Bin Laden resolution being hashed out

Senate Democratic and Republican leaders are hashing out the precise wording of a resolution to commemorate the killing of Osama bin Laden, according to leadership aides.
 
Senate Majority Leader Harry ReidHarry ReidThis obscure Senate rule could let VP Mike Pence fully repeal ObamaCare once and for all Sharron Angle to challenge GOP rep in Nevada Fox's Watters asks Trump whom he would fire: Baldwin, Schumer or Zucker MORE (D-Nev.) hopes to pass the measure on Tuesday, according to Democratic aides.
 

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Aides predicted the vote would be a non-controversial process despite some partisan squabbling over who deserves credit for the milestone victory in the U.S. war on radicalized Islamist terror groups.
 
Republicans say former President George W. Bush deserves some of the credit, but Democrats have long argued that Bush impeded the national-security community’s pursuit of bin Laden by diverting resources to the war in Iraq.
 
Leaders will attempt to sidestep this controversy by focusing on the importance of bin Laden’s death and the heroic dedication of men and women in the armed forces and intelligence community.
 
“It will commemorate the victory in the war on terror and praise the intelligence community,” said a Democratic aide.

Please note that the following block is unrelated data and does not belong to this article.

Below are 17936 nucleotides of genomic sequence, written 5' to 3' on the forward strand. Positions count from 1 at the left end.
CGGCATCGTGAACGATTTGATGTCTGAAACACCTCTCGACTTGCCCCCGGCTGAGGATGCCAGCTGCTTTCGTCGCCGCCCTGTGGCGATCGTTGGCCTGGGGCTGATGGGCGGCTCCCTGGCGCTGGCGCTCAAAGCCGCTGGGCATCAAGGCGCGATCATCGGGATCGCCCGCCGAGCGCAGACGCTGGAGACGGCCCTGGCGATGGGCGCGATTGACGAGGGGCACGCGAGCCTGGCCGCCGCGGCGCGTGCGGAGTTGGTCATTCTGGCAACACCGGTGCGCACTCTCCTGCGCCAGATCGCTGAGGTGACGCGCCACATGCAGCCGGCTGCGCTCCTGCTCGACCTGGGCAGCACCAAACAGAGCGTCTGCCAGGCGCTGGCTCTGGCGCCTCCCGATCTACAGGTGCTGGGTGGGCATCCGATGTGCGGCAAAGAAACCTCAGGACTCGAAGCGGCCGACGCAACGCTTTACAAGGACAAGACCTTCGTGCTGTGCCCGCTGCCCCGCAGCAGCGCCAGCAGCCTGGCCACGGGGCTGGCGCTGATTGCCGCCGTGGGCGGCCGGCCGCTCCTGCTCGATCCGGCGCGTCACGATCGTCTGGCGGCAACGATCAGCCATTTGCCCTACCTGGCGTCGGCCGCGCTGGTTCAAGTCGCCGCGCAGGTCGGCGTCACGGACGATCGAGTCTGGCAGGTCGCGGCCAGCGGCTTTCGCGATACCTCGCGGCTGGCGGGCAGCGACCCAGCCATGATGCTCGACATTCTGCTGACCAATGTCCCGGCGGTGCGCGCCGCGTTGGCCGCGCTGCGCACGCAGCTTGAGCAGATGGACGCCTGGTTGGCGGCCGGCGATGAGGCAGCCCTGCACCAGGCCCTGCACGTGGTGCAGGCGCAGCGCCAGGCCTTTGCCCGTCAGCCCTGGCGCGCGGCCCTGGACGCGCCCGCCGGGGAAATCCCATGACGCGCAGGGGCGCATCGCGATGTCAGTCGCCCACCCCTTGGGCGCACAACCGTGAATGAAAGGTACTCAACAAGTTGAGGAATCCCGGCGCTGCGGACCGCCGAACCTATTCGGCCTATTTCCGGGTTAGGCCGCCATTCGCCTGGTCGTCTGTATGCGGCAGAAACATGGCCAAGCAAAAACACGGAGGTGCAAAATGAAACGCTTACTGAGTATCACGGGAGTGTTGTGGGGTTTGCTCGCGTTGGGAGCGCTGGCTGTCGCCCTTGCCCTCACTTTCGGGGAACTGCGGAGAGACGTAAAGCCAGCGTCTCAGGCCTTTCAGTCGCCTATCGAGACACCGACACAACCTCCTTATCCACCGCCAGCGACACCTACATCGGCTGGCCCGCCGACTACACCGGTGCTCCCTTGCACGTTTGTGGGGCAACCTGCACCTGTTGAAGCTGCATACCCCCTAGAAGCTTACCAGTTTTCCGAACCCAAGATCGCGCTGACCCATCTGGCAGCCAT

“We’ll probably vote on it tomorrow,” the aide said, in reference to Tuesday.
 
Reid and his staff were drafting the resolution’s language on Monday afternoon, and Senate Republican Leader Mitch McConnellMitch McConnellTop general: Trump State Department cuts would hurt military's efforts against Russia McConnell’s gambit to save the Supreme Court paid off Overnight Healthcare: High drama for ObamaCare vote | Freedom Caucus chair 'optimistic' about deal | Trump woos right MORE (Ky.) was waiting to review it as of 5:30 p.m.
 
President Obama has urged congressional leaders to set aside partisan differences in the wake of the successful commando raid. 
 
“And so tonight, it is my fervent hope that we can harness some of that unity and some of that pride to confront the many challenges that we still face,” Obama told nearly 80 members of Congress at a pre-arranged event, according to the White House.